South Carolina              
Administrative Law Court
Edgar A. Brown building 1205 Pendleton St., Suite 224 Columbia, SC 29201 Voice: (803) 734-0550 Fax: (803) 734-6400

SC Administrative Law Court Decisions

CAPTION:
David E. Rochester vs. SCDOI

AGENCY:
South Carolina Department of Insurance

PARTIES:
Petitioners:
David E. Rochester

Respondents:
South Carolina Department of Insurance
 
DOCKET NUMBER:
95-ALJ-09-0697-CC

APPEARANCES:
David E. Rochester, Pro se, for Petitioner

Philip Lenski, Esq., for Respondent
 

ORDERS:

ORDER

I. Statement of the Case

David E. Rochester (Rochester) sought a contested case hearing due to the denial by the South Carolina Department of Insurance (Department) of Rochester's application for a license as a State of South Carolina resident insurance agent. Jurisdiction is vested in the Administrative Law Judge Division by S.C. Code Ann. § 1-23-600(B) (Supp. 1995) as the result of a denial of a license by a department of the executive branch in which a single hearing officer is permitted by law to decide such cases. I find the Department is required to deny the license.

II. Issues

Do sufficient grounds exist to deny Rochester a State of South Carolina resident insurance agent's license?

III. Analysis

1. Positions of Parties:

Rochester does not dispute the fact that he has previously violated the insurance laws, but he asserts he is trustworthy and should receive an agent's license. The Department asserts Rochester is not trustworthy and that his prior violation of the insurance laws of South Carolina is sufficient cause to deny the requested license, especially where there is no evidence of rehabilitation.

2. Findings of Fact:

I find, by a preponderance of the evidence, the following facts:

1. The Department is the state agency responsible for licensing agents under the insurance laws.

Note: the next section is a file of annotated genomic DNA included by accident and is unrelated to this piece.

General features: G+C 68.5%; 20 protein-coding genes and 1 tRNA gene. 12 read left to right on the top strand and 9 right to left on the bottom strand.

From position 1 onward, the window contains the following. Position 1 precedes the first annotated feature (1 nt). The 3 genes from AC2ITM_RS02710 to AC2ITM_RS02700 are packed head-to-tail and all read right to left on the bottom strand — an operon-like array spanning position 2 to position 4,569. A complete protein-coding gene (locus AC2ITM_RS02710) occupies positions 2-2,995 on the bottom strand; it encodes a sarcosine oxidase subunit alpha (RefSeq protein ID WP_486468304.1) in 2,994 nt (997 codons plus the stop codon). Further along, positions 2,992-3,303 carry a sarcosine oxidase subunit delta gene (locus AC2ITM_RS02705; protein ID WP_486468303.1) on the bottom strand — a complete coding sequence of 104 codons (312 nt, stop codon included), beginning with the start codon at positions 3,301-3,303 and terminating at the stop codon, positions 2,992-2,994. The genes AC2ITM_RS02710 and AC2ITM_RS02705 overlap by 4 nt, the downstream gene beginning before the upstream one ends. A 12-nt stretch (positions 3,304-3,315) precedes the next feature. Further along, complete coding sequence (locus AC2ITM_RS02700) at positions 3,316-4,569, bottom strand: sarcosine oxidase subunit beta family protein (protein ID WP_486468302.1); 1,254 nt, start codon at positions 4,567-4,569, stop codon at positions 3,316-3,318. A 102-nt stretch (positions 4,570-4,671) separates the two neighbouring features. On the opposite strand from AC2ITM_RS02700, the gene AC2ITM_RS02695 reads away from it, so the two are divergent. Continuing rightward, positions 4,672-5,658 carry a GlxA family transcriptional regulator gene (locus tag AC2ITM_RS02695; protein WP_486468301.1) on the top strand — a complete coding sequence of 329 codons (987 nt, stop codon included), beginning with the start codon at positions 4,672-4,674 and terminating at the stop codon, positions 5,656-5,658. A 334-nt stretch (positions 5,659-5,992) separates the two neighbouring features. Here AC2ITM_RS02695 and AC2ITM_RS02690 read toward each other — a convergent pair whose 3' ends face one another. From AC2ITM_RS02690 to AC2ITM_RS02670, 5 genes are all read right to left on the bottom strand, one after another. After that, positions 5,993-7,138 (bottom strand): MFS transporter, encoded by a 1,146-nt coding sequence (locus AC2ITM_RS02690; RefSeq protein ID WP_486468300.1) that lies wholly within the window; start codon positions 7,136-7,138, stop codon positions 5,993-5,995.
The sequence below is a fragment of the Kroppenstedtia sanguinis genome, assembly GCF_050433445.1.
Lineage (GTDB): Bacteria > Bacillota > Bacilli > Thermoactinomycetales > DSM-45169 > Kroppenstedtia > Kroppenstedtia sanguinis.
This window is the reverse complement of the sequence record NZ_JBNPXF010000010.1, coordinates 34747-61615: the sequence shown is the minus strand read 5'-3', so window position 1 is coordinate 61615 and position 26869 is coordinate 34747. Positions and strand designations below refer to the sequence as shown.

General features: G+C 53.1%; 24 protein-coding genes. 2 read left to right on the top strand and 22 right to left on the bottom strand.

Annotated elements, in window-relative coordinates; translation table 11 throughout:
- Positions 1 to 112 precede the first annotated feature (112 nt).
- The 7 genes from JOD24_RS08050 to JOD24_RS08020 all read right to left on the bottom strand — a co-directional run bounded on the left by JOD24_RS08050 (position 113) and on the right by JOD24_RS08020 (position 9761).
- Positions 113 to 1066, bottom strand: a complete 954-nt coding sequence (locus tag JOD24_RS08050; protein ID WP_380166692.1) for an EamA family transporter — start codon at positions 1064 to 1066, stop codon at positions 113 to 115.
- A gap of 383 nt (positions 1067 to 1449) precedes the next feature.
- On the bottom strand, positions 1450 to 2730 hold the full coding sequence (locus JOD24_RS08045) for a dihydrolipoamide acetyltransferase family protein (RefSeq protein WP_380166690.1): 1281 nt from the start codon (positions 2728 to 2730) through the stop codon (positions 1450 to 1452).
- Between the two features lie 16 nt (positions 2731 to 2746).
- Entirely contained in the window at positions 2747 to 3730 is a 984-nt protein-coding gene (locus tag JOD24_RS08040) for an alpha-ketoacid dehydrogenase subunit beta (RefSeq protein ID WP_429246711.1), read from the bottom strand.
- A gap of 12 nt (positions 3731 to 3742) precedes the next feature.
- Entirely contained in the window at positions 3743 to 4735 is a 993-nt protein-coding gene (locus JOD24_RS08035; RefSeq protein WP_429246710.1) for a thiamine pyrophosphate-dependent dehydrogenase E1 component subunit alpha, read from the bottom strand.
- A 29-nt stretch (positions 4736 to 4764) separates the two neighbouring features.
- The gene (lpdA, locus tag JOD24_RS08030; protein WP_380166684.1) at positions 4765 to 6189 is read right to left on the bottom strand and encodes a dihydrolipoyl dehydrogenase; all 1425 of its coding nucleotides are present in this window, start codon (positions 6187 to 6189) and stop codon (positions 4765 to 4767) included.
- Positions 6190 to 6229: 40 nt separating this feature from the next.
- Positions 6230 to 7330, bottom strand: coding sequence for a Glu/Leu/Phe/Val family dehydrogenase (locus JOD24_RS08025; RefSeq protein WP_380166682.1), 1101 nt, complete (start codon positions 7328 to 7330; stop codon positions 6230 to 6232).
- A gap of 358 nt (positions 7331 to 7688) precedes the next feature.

2. In April of 1995, Rochester filed an application with the Department to be licensed as a State of South Carolina resident insurance agent.

3. Rochester's application was denied by the Department on the grounds that Rochester's prior violation of the insurance laws demonstrates he is not trustworthy, and Rochester has not shown sufficient rehabilitation.

4. On January 26, 1993, the Department entered an order revoking Rochester's previously granted resident insurance agent's license.

5. The current application was filed with the Department more than two years after the revocation.

6. The Commissioner issued a consent order signed and agreed to by Rochester which found Rochester collected a Medicare supplement insurance premium from a South Carolina citizen but did not immediately forward the premium to the appropriate insurer.

7. Rochester received an annual premium from a client but retained a portion of the premium by remitting to the insurer a premium sufficient to cover a semi-annual payment.

8. During 1995, Rochester worked and acted as an insurance agent for Atlantic Coast Life Insurance.

9. Rochester was not licensed as an agent by the Department during 1995.

10. There is no evidence that Rochester has a criminal record.